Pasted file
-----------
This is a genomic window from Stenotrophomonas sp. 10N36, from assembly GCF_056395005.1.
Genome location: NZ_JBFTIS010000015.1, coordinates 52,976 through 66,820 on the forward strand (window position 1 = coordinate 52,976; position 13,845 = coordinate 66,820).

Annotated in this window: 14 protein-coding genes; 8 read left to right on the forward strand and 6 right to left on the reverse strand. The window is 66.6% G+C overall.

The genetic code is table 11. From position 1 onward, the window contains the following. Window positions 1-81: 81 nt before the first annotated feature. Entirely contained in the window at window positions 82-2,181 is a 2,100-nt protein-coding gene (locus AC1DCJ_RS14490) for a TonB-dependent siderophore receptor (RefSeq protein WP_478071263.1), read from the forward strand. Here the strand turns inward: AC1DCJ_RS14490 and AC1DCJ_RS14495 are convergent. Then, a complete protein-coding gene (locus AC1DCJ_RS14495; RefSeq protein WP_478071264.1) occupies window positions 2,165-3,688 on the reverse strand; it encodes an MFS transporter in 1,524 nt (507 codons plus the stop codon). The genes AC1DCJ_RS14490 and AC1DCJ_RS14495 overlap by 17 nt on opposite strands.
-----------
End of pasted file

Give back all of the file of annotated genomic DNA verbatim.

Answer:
This is a genomic window from Stenotrophomonas sp. 10N36, from assembly GCF_056395005.1.
Genome location: NZ_JBFTIS010000015.1, coordinates 52,976 through 66,820 on the forward strand (window position 1 = coordinate 52,976; position 13,845 = coordinate 66,820).

Annotated in this window: 14 protein-coding genes; 8 read left to right on the forward strand and 6 right to left on the reverse strand. The window is 66.6% G+C overall.

The genetic code is table 11. From position 1 onward, the window contains the following. Window positions 1-81: 81 nt before the first annotated feature. Entirely contained in the window at window positions 82-2,181 is a 2,100-nt protein-coding gene (locus AC1DCJ_RS14490) for a TonB-dependent siderophore receptor (RefSeq protein WP_478071263.1), read from the forward strand. Here the strand turns inward: AC1DCJ_RS14490 and AC1DCJ_RS14495 are convergent. Then, a complete protein-coding gene (locus AC1DCJ_RS14495; RefSeq protein WP_478071264.1) occupies window positions 2,165-3,688 on the reverse strand; it encodes an MFS transporter in 1,524 nt (507 codons plus the stop codon). The genes AC1DCJ_RS14490 and AC1DCJ_RS14495 overlap by 17 nt on opposite strands.